The sky was crowded with dark, low-hanging rain clouds. The old man panted for breath. “I hear,” he said, as if to himself, “that drug roots out the disease.”
I jotted down the old man’s name and address in my notes on the Angkor Wat ruins, setting them apart carefully within parentheses. Even as I did that, I couldn’t suppress a smile thinking how Cathy would type out the lines on a separate sheet of paper which she would then hand over to me saying, “Perhaps this gentleman belongs to the present century; we can’t possibly include his name and address in the book.”
I promised the old man to ask my doctor friends back in England about the drug. If such a drug really existed, I would be sure to send it to him. One of my journalist friends could bring enough of it to last him six to twelve months.
I had been expecting my offer to brighten up the old man—amazing, isn’t it, how the East eagerly awaits every new discovery or invention to come from the West!—but his face remained entirely expressionless. With measured politeness, he said, “All right, sir, if you say so.”
Then there was this other bhikshu I had met in a Buddhist monastery in Sri Lanka. I had mentioned to him a recent publication from New York and London which had color photographs of all the important Buddhist monuments the world over.
This monastery flanked on all sides by king coconut palms was only a short distance from Colombo. I was visiting it for the second time. I had first come here when I was on my way to Kandy and Anuradhapura, and now again as I was leaving Sri Lanka for India. In between, I had managed a trip to the ruins of Anuradhapura and taken pictures of the brick maths erected during the Sinhalese period in honor of Lord Buddha.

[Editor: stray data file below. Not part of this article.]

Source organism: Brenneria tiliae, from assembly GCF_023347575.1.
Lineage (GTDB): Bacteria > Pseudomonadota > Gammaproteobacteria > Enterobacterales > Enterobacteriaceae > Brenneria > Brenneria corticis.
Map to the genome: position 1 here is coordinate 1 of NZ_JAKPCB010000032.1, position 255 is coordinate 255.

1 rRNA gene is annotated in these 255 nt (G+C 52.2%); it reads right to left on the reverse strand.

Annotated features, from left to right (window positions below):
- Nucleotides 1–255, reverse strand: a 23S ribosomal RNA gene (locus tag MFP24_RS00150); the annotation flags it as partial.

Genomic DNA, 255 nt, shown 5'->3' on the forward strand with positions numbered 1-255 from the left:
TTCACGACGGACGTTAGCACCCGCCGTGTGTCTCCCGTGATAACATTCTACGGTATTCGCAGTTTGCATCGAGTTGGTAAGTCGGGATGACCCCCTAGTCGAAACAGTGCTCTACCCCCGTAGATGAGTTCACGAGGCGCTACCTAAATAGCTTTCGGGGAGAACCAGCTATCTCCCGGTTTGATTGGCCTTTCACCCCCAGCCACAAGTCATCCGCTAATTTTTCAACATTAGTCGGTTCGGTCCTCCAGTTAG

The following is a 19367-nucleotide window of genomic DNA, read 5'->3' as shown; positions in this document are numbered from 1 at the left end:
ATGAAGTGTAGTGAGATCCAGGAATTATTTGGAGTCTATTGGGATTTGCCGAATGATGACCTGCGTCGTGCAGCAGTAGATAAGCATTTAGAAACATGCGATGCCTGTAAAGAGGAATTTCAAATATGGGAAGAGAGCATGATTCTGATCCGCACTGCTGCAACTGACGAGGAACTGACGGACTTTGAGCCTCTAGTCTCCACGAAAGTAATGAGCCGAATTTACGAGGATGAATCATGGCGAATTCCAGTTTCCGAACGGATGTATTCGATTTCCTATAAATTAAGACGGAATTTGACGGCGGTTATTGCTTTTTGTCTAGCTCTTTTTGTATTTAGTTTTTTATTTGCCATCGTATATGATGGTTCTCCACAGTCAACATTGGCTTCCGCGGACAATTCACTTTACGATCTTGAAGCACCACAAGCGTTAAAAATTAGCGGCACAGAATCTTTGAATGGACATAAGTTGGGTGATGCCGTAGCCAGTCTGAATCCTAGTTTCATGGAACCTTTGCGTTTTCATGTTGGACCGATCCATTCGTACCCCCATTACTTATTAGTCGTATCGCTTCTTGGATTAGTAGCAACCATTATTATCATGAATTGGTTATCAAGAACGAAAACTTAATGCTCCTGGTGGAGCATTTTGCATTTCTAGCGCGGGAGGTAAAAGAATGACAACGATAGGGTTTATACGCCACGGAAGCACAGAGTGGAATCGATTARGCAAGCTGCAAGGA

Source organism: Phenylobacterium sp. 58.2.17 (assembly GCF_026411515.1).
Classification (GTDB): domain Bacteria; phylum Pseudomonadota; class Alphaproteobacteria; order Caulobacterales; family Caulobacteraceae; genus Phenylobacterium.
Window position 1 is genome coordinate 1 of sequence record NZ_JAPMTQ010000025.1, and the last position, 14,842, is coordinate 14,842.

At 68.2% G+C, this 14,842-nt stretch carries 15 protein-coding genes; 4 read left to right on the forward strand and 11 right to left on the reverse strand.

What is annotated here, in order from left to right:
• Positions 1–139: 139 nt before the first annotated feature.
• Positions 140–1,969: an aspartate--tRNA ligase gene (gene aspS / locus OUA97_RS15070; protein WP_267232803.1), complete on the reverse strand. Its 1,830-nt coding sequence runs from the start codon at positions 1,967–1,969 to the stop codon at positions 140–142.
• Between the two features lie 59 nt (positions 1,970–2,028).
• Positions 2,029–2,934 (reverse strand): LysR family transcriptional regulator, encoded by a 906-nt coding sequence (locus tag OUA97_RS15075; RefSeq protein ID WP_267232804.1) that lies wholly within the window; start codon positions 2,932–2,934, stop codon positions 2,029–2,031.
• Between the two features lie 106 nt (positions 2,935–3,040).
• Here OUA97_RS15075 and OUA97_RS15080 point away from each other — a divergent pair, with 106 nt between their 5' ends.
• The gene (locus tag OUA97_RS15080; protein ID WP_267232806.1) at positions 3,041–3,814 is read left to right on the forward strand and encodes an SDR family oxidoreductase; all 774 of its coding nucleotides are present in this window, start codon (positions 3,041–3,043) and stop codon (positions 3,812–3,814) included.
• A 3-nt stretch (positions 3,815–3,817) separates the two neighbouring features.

The Temple of Buddha’s Tooth at Kandy, with the delicate artwork on every stone and beam, was also fresh in my memory. I was terribly disappointed that they would not open for me the room that housed the celebrated relic, so that I could verify for myself whether there really was a tooth or whether the gullible people had just placed their faith in a velvet box.
The ceiling of the balcony outside this room held a painting of an elephant. I would have passed through the balcony almost without noticing it, or would have at most given it a cursory glance, had not one of the temple devotees invited me to look at it carefully. I looked up without enthusiasm, hoping to find a profile of Ganesh, the elephant god, but stopped short, and the devotee let out a short, gentle laugh, which I am sure he must have laughed many times before. The accomplished painter had so skillfully depicted a bevy of young female shrine-devotees that they merged into the figure of a colossal elephant. I asked him about the painter but he chose to ignore my question, thinking, perhaps, that it was insignificant. Instead, he started telling me about some white flowers that lay in front of the statue of the seated Buddha.
I was to ask the same question of my bhikshu friend in Colombo during my second meeting with him. The intervening period, which I had spent in different cities of Sri Lanka, had created a sort of closeness between us—a closeness which was obvious from his expression but which he was loath to admit. I guess this was because intimacy bred the very attachment that he had wanted to curb by renouncing the world and adopting the austere, saffron-dyed garb of a bhikshu. My single question prompted him to ask a few of his own about India, about Burma. Finally, I gulped down the coconut milk he had offered and got up.